Even though the “Mast-Head” this week is about the editor’s household and backyard pets (see below), I can’t help but get in a few words about how I wound up with a 23-pound cat named White Boots.
About seven years ago, my oldest granddaughter, the pig-wanting girl in the “Mast-Head,” happened to be taken to the Animal Rescue Fund’s kennels for a special afternoon adventure on the occasion of her fourth birthday. That she might fall in love there with a kitten had not really been considered by her mother, who happens to be allergic to cats.
Thus began my granddaughter’s first tearful campaign for a pet of her own. She begged her aunt to adopt the kitten for her, but that wasn’t practical: Her aunt was working in New York City and wasn’t often in her small apartment. She pleaded with her maternal grandmother, who lived in a Manhattan apartment and, well, didn’t know from cats. Then she got to me.
I like to say I am more of a dog person than a cat person, but our family had had plenty of cats over the years, and I was between pets at the time. So, aware of what was in store, I went back to ARF with her to take a look. Although there was some question about whether he was the same kitten my granddaughter had fixed on originally, we chose a gray tabby with a luxurious white bib and tidy white boots. She gave the kitten the kind of name a 4-year-old might choose, White Boots, and she promised to visit all the time to take care of him. How could I say no? It not only meant a pet, but visits from a grandchild.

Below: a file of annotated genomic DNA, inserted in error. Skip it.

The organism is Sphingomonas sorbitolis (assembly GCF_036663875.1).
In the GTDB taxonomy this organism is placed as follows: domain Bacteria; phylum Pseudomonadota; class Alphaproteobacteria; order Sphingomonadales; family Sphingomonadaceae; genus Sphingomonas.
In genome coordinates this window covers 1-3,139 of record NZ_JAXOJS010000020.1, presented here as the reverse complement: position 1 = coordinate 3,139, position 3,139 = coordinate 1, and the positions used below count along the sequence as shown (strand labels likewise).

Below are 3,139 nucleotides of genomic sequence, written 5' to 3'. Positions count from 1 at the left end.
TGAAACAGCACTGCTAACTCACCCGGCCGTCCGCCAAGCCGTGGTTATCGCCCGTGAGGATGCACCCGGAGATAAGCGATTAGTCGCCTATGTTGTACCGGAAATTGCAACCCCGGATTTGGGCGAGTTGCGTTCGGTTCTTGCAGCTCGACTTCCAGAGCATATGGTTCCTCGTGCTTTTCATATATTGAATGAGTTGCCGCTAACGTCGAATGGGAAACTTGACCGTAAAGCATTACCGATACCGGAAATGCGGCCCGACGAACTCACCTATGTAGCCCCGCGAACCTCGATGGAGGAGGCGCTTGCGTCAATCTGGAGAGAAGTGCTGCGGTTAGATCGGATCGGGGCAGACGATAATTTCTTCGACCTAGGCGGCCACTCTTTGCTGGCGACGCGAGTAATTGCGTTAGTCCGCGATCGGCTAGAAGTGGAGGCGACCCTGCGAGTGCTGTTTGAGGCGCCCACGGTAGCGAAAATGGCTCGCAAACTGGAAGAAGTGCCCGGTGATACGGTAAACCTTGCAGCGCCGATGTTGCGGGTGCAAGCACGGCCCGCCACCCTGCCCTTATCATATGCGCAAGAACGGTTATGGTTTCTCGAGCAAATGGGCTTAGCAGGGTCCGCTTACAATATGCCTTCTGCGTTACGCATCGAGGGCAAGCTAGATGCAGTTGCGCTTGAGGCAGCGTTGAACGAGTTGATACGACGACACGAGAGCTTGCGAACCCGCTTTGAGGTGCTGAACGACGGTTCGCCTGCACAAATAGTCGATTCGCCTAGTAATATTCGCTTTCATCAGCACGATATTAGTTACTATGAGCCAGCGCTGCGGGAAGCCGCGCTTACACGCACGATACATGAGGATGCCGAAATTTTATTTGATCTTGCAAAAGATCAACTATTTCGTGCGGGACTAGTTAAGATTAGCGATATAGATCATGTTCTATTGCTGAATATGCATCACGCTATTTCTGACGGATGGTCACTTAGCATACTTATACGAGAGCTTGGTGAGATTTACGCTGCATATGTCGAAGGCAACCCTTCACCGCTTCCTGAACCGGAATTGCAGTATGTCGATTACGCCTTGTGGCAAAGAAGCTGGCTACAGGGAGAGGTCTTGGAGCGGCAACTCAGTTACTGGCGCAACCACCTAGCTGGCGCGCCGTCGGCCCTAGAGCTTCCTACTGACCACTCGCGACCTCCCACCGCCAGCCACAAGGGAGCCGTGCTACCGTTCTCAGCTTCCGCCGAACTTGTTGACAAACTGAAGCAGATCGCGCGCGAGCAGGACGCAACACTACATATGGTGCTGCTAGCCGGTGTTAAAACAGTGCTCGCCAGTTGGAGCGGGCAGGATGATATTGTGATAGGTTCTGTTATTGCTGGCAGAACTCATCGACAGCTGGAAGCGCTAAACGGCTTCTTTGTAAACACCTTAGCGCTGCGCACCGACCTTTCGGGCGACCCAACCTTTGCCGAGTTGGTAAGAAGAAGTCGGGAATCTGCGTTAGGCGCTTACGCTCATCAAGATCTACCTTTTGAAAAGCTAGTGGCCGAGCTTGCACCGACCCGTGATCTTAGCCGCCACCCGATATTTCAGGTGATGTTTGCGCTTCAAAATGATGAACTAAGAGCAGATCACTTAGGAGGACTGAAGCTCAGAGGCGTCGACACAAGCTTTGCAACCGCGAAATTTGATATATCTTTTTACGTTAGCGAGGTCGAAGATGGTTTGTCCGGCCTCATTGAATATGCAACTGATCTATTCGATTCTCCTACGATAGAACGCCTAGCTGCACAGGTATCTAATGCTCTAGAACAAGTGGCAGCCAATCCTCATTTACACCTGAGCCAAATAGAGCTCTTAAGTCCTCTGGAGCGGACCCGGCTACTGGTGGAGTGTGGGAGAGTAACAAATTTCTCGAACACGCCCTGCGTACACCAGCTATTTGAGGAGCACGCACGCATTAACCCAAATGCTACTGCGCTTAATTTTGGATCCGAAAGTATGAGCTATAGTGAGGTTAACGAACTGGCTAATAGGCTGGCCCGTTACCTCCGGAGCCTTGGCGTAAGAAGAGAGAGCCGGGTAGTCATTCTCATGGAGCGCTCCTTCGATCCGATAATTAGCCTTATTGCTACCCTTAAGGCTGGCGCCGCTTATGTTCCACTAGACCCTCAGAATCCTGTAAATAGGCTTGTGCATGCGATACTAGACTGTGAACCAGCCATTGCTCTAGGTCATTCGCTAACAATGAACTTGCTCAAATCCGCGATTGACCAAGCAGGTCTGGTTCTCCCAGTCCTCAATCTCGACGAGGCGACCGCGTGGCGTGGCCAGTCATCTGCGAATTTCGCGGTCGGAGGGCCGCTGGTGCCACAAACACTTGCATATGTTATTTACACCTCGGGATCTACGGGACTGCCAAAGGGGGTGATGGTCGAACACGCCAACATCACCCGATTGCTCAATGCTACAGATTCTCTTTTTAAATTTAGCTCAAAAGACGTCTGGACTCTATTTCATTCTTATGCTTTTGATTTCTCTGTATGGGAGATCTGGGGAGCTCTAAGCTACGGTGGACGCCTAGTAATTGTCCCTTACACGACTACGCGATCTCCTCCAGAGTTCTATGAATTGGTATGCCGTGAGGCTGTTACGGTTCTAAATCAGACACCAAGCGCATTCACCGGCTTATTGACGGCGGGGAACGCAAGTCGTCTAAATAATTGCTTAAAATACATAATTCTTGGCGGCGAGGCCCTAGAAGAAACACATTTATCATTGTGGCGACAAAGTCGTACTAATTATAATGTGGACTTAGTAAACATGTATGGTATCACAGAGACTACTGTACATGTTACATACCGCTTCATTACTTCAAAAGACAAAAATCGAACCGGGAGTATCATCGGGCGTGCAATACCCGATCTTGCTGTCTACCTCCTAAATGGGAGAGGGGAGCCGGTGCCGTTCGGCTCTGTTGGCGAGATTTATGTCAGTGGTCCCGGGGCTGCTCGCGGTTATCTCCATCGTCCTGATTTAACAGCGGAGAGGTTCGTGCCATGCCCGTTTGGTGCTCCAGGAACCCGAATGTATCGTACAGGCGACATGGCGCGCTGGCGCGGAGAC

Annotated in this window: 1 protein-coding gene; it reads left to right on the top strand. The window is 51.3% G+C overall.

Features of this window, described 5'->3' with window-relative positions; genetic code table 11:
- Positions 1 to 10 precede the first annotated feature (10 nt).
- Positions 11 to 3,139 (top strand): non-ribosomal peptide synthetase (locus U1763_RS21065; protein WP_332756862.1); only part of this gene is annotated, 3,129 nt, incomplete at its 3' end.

As might have been expected, her cat-tending visits and interest waned. Besides, her parents had more to do than to make sure she kept her cat appointments. As time went by, she was treated to a dog of her own, the shaggy Cavachon mentioned in this week’s “Mast-Head.” And it was she, who will be 11 on her next birthday, who recently decided she wanted a pig.
I had forgotten how old White Boots was until he started showing signs of indigestion and was taken to the vet this week. His age had been duly noted when he was neutered and information about him was still on file. That’s also how I learned what the formidable White Boots, the largest cat I’ve ever known, weighs. (I’ll resist the urge to insert a pig joke here.) A simple, over-the-counter remedy and a change of diet were prescribed. I have every reason to expect him to thrive. With all this talk of pets, though, I can’t stop thinking that it is time to get another dog.
After my last dog, Goodie — named for colonial East Hampton’s reputed witch, Goodie Garlick — died, I decided that I couldn’t get another dog unless we put in an invisible fence, and I had qualms about those. Now, I’m beginning to think I might find a dog who wouldn’t mind spending some time by him or herself in a portion of the backyard that has a conventional fence. We do already have such a fence, but I’ve been afraid that a dog would howl in despair at being left there or would be able to dig out.
As I imagine it now, I ought to have a dog that is neither too small nor too big. Although if someone offered me a Newfoundland, like the lovable Meg — the first canine of my adult life — I would have a hard time saying no. If anyone wants to take this as a hint, they’re welcome.